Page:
I spoke with Natalie McLennan, formerly Manhattan’s priciest prostitute (aside from David Gest) and most recently the author of The Price: My Rise And Fall As Natalia, New York’s #1 Escort, from her home in Montreal.
McLennan’s book is a picture of that era in New York following 9/11 that saw a resurgence in conspicuous consumption that today seems ripe for the backlash that eventually came. In McLennan’s case, the life she led as the female face of the escort agency New York Confidential (a name that would prove misleading) was so public that it’s hard to understand how it went on so long. After all, offering sex for money is illegal in New York, right?
“It was a time of real excess,” McLennan said. Her book doesn’t go into why post 9/11 New York was such a profligate place, where NY Confidential’s owner, Jason Itzler, would brag about his pimpitude on Page Six of the New York Post, but maybe we can draw a parallel to Depression-era Chicago, where celebrities were made of high-rolling criminals like Al Capone.
I liked The Price. McLennan goes from broke Canadian expatriate and out of work actress to coke-snorting, expensive shoe-buying, retired NFL quarterback-servicing high-priced hooker. Though the drugs get out of control eventually, McLennan’s real downfall seems to come due to the boastfulness of Itzler, who invited scrutiny.
Along the way, McLennan met and briefly worked with a woman named Ashley, who would later find fame as the favorite prostitute of disgraced former New York Attorney General and Governor Eliot Spitzer. [In related news, prosecutors last month decided not to pursue Spitzer in court.]
A fun airplane read (provided you hide the cover from the person sitting next to you), The Price never gives the reader the impression that McLennan would do things differently (she eventually pleaded guilty to reduced charges of money laundering) if she could do it all again.
Natalie McLennan: I was an intelligent girl. I had ambition – which might sound crazy from someone coming from Canada – and I was lusting for something. I just didn’t know what it was until I got it.
Gram Ponante: You talk about wondering where your rent was going to come from and three weeks later having thousands of dollars of disposable income. But that’s how I read the story. Was money ever a real issue for you?
NM: Well, I was always very sexual. I always liked attention. And I knew I could be good at what I set my mind to. So I made the leap of faith to escorting when the opportunity came up.
GP: So it could have just as easily been anything else, like being the drummer for Rush?
NM: That job was taken, but yes, I think so. Escorting was something I set my mind on.
GP: 20 years ago this book would be all about your self-doubt and the judgment of others and what it meant to sell your body, but you write as if it is just a job with perks.
NM: I remember the job really fondly. Everybody talks about eras in New York City, and I really think that if you weren’t there between 2003 and 2007 or so, you missed the party. It was a free party for me. Maybe I choose to be so optimistic about it because I’m Canadian.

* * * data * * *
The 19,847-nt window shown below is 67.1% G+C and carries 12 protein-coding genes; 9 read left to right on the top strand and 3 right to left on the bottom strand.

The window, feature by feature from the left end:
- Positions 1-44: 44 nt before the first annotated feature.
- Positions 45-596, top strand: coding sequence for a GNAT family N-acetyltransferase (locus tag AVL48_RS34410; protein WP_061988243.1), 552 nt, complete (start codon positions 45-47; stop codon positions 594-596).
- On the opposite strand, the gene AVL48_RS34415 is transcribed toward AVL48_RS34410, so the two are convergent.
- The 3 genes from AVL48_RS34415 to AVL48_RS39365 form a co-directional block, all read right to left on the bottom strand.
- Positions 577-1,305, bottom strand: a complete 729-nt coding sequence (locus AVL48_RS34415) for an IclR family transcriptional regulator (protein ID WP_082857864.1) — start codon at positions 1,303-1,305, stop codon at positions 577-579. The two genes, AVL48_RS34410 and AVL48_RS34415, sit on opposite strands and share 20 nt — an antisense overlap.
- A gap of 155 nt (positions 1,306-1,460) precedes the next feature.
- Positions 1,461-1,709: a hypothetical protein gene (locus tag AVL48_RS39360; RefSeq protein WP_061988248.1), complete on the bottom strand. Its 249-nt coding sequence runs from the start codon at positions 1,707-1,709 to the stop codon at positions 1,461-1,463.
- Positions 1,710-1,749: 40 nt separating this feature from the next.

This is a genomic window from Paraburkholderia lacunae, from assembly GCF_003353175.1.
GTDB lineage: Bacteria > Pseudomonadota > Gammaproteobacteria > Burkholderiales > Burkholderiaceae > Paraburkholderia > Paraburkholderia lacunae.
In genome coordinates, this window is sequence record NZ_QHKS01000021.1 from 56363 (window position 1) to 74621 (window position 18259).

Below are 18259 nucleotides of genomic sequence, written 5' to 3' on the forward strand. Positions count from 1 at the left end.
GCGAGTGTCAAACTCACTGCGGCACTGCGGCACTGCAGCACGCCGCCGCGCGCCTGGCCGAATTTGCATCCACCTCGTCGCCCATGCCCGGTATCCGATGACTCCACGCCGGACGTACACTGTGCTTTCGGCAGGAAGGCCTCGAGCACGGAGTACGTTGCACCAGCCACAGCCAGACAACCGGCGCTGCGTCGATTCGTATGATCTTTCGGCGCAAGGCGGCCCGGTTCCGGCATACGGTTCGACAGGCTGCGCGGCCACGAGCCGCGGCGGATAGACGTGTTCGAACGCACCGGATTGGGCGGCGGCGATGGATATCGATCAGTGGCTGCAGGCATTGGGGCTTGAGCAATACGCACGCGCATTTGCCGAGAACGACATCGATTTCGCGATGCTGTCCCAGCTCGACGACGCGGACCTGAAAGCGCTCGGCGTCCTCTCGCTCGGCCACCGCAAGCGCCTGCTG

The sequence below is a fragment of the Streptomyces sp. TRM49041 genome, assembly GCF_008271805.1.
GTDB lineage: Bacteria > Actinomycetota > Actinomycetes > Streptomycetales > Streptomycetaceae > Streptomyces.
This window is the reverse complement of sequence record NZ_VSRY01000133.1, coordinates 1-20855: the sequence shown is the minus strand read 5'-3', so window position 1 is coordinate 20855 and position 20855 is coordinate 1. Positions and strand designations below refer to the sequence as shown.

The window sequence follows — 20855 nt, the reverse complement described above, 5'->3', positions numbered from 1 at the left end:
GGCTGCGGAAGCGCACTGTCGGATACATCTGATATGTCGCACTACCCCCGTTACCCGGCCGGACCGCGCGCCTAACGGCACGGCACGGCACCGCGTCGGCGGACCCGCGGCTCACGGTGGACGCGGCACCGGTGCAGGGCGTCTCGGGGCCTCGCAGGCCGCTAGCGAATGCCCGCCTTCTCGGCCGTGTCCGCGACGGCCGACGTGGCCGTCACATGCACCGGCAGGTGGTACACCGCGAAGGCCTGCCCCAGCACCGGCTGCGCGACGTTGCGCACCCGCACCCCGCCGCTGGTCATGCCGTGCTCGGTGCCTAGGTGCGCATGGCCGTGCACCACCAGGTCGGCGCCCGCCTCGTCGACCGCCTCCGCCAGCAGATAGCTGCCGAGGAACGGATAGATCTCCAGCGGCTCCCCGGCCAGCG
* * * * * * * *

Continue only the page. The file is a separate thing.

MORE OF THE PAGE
GP: But toward the end, you were facing jail time, deportation, overdoses, not to mention the disapproval of your family…
NM: Well, my family can not read this book…
(McLennan’s family know all about what she did in New York, but she feels that she can spare them the specifics.)
GP: … was there a “rock bottom” in any of that?
NM: Oh, I went through a succession of rock bottoms.
GP: You describe your clientele as mostly handsome, always rich, always successful, often married. Why pay your hourly rate – which at the peak of your fame reached $2,000 – when they could get the same basic release from a lap dance or a $50 street hooker?
NM: These guys saw me – us – as both a girlfriend and a porn star. What you’re left with at the end, considering that money really isn’t an issue, is that you could walk away from it feeling like a million bucks having only spent six grand.
GP: That’s a million bucks American?
NM: Yes. It was all good karma shit. I like to think I left people feeling better than when I walked in.
GP: Sex Worker Advocacy is a growing field in the United States, but I get the feeling that the issues common to high-end prostitutes are not in the case files of the street-level sex worker advocate/educator. Do you see yourself dispensing advice to women thinking of this profession?
NM: Oh yes. I was at such a level that street-level things didn’t really affect me, but I feel strongly that women should have a place to go for legal advice. And it can be a lonely industry without a real support system.
NM: It can be a very rewarding lifestyle, yes. Still, it’s a huge responsibility to guide a girl toward it. I think about giving that kind of advice to someone and then picturing me smoking freebase while masturbating in my big mirror.
GP: That’s what I’m doing now!
NM: So you’re writing a think-piece, Gram?
GP: You know it! So now you’re managing a spa in Montreal but promoting – I won’t say “pimping” – The Price around North America. What’s next?
NM: I have a fearless gene. We’ll see where that takes me.
Previously on Porn Valley Observed: The Delivery Man; The Voluptuous Feet of Ed Fox; Christa Faust’s “The Money Shot” (with Tina Tyler)